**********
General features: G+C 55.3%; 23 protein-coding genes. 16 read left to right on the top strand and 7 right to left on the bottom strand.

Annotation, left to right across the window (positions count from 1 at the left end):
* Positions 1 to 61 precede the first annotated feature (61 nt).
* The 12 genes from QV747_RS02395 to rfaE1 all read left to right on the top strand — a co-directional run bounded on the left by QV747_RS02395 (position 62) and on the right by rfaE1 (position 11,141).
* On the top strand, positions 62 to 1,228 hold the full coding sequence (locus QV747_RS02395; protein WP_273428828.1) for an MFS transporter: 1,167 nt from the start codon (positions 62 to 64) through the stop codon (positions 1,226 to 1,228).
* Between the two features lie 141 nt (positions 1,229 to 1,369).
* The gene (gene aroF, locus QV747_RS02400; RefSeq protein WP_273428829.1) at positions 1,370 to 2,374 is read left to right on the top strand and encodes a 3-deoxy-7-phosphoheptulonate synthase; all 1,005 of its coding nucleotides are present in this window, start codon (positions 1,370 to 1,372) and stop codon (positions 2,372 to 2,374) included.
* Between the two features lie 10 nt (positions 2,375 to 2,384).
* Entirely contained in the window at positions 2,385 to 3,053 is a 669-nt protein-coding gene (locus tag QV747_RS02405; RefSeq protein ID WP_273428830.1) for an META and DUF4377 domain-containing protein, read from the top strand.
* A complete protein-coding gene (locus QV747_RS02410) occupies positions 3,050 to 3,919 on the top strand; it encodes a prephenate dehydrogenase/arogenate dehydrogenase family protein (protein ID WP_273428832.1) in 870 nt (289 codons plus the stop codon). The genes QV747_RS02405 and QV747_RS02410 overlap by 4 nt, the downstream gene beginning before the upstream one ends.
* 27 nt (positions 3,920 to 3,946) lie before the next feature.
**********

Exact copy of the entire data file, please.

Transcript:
General features: G+C 55.3%; 23 protein-coding genes. 16 read left to right on the top strand and 7 right to left on the bottom strand.

Annotation, left to right across the window (positions count from 1 at the left end):
* Positions 1 to 61 precede the first annotated feature (61 nt).
* The 12 genes from QV747_RS02395 to rfaE1 all read left to right on the top strand — a co-directional run bounded on the left by QV747_RS02395 (position 62) and on the right by rfaE1 (position 11,141).
* On the top strand, positions 62 to 1,228 hold the full coding sequence (locus QV747_RS02395; protein WP_273428828.1) for an MFS transporter: 1,167 nt from the start codon (positions 62 to 64) through the stop codon (positions 1,226 to 1,228).
* Between the two features lie 141 nt (positions 1,229 to 1,369).
* The gene (gene aroF, locus QV747_RS02400; RefSeq protein WP_273428829.1) at positions 1,370 to 2,374 is read left to right on the top strand and encodes a 3-deoxy-7-phosphoheptulonate synthase; all 1,005 of its coding nucleotides are present in this window, start codon (positions 1,370 to 1,372) and stop codon (positions 2,372 to 2,374) included.
* Between the two features lie 10 nt (positions 2,375 to 2,384).
* Entirely contained in the window at positions 2,385 to 3,053 is a 669-nt protein-coding gene (locus tag QV747_RS02405; RefSeq protein ID WP_273428830.1) for an META and DUF4377 domain-containing protein, read from the top strand.
* A complete protein-coding gene (locus QV747_RS02410) occupies positions 3,050 to 3,919 on the top strand; it encodes a prephenate dehydrogenase/arogenate dehydrogenase family protein (protein ID WP_273428832.1) in 870 nt (289 codons plus the stop codon). The genes QV747_RS02405 and QV747_RS02410 overlap by 4 nt, the downstream gene beginning before the upstream one ends.
* 27 nt (positions 3,920 to 3,946) lie before the next feature.